After getting the right insurance cover, you generally feel quite good about yourself.
Taking charge of your financial future? Check.
Demonstrated yourself to be a responsible adult? Check.
An intangible peace of mind once the paperwork in complete? Check.
Buying (the right) insurance is a great thing to do. We congratulate you on doing so. But there is on often overlooked portion of the process that most people fail to address, and that is to make a nomination.
What is a nomination?
A nomination, in the context of insurance, is to name the person(s) or entities that will be given the sum assured amounts in the event of your passing.
The person, people, or entities that you nominate are called beneficiaries.
Who can you nominate?
Basically anyone you choose. Family members are a common choice, as are charities and related associations. If there is more than one person or entity that you nominate, then it is possible to split up the proceeds according to a percentage that you specify. (e.g. 50% to Jane, 20% to John, and 30% to SPCA)
If you are at a loss as to who to nominate, we are always ready and willing to shoulder this heavy responsibility. Just reach out to us here, don’t be shy.
What happens if you do not make a nomination?
According to this news article, approximately 2% of Life Insurance policies have named beneficiaries. A whopping 98% of us don’t bother to fill in that piece of paper.
Two things then can happen because of that.
1. It takes a longer time for your family to receive the insurance proceeds
Without a named beneficiary, the insurer is in the dark as to who is supposed to receive the money. In such cases, the insurer must receive instructions from the court (aka the Law) before they can disburse the claims amount.
The instructions from the court comes in 2 forms:
The Grant of Probate: An official letter from the court issued if the person left behind a valid will
The Grant of Letters of Administration: An official letter from the court issued if the person did not leave behind a valid will.
In such cases, the relevant Grants could take some time to be issued, anywhere from 6 months to 2 years depending on the complexity.
The family would be left high and dry before that, which could add on to the stress levels especially if they need the money for daily expenses.
The insurer could, at its discretion, release up to $150,000 of the claims amount to a “Proper Claimant”. This could be the spouse, parent, sibling, children, nephew or niece of the deceased.
The Proper Claimant is supposed to disburse the money according to the last wishes of the deceased – though there is no way of ensuring that actually happens. (Hence the danger)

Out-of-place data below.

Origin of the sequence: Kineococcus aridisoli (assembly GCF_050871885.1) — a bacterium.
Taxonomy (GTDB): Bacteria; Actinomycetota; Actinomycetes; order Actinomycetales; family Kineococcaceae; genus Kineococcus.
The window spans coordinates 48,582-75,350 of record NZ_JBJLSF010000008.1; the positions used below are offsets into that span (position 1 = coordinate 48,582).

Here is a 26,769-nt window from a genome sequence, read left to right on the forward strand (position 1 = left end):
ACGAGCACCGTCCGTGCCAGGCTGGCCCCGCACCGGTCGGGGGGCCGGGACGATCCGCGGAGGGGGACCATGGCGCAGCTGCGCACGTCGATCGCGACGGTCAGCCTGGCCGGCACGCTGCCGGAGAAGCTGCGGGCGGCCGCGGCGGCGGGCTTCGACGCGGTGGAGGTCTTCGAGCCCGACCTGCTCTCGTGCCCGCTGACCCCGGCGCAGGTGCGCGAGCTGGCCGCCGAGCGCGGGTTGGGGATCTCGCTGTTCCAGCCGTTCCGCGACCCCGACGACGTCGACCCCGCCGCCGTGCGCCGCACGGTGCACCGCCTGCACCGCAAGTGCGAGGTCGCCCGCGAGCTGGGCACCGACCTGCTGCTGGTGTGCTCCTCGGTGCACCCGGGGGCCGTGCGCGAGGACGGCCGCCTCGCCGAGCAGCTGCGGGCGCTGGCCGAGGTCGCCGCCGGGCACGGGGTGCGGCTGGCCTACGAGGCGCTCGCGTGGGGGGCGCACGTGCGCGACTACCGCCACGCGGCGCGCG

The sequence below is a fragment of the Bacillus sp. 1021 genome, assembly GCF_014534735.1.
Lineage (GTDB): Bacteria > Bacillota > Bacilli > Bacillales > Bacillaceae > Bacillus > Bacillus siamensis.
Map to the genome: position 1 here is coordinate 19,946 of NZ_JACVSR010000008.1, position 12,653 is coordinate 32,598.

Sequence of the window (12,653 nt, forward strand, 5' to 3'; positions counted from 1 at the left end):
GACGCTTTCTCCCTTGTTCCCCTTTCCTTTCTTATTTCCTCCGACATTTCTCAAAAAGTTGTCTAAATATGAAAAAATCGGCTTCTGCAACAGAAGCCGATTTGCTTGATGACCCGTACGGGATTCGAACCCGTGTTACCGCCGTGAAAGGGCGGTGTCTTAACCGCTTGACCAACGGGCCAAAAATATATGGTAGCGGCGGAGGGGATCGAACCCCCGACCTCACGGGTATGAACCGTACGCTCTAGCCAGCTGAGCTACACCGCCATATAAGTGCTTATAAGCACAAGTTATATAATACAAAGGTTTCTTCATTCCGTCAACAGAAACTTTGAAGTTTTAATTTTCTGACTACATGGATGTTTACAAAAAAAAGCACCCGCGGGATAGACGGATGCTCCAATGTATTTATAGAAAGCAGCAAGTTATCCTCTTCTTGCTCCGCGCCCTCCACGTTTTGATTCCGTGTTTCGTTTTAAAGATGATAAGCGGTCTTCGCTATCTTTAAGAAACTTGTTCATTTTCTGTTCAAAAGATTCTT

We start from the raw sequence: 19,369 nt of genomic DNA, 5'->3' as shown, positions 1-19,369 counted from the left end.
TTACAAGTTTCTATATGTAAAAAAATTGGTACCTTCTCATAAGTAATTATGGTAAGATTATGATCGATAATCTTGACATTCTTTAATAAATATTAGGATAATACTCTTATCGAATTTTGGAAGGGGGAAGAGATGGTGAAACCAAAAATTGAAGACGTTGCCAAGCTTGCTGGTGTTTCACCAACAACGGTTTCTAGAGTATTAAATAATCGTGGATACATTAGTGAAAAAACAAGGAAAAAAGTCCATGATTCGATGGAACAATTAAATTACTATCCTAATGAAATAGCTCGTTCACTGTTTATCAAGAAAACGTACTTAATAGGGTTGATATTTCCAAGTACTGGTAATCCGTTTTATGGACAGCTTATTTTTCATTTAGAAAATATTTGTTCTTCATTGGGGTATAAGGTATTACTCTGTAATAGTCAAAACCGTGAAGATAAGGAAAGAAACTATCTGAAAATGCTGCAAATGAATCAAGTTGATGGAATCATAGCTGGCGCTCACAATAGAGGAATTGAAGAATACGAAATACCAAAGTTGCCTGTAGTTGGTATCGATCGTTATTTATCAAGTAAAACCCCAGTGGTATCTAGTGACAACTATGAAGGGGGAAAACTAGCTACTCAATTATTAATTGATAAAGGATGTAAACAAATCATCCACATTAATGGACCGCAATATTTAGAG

2. There could be a possible tussle especially if the will was not properly written
Even though the law allows the Insurer to pay up to 150,000 first to the Proper Claimant (which is meant to prevent any liquidity issues for the family), but in reality there could be some roadblocks such as:
Inability of the Insurer to determine a Proper Claimant
Dispute among family members
No documentary evidence available to show blood relations to the deceased.
In such cases, the Insurer has the right not to pay up the 150,000 first, but wait for court instructions before proceeding.
Then the pay out depends on how the will was structured, who is contesting it, and it could be a long drawn, messy affair – which leads to protracted legal costs that eat into the claims proceeds.
What happens when you DO make a nomination?
The insurer identifies the beneficiaries and pays out the cheque, sometimes within the week. No instruction from the court is necessary, and the full amount reaches the intended parties.
Quite preferable indeed.
What are the types of nomination available?
Two types, as follows:
A nomination that can be changed as and when you choose. Majority of the nominations are of this category, for obvious reasons of control.
A nomination that is, once made, not subject to change from you, except with the full consent of all the nominees. Despite the obvious lack of flexibility, people do choose this option to protect their insurance proceeds from potential creditors.
What should you do next?
If you haven’t done so already, do make a nomination for your existing (and future) policies! It is a simple matter of contacting your agent or financial planner – and finding out the options available and which ones suit you the best.
You want to leave behind a legacy, not a legal mess.
This article required a substantial amount of delving into the Insurance Act, and we are grateful for the assistance of Jiale, who contributed as a subject matter expert. He covered this topic of nomination as part of his MoneyMap series, meant to educate about financial planning as a whole.
You can catch the episode here:
For more than half a decade, Jiale’s passion has been guiding families and individuals with plainspoken, no-nonsense financial advice, and Investment is his forte. Presently working with over 300 families across SEA, he serves them through personal consultations, client seminars and insurance videos.
Jiale presently holds the highest financial advisory title of Senior Executive Financial Planner.
He also declined to nominate us as a beneficiary to his insurance policies, something which we have not quite gotten over.
Mobile: 9786 5900
If, like Jiale, you have knowledge to share, or a story to tell, or even questions about Life Insurance, feel free to reach out to us here.
www.ClearlySurely.com aims to eradicate the knowledge gap between consumers and Life Insurance. Our Vision is that one day, every Man, Woman, and Child will be properly insured.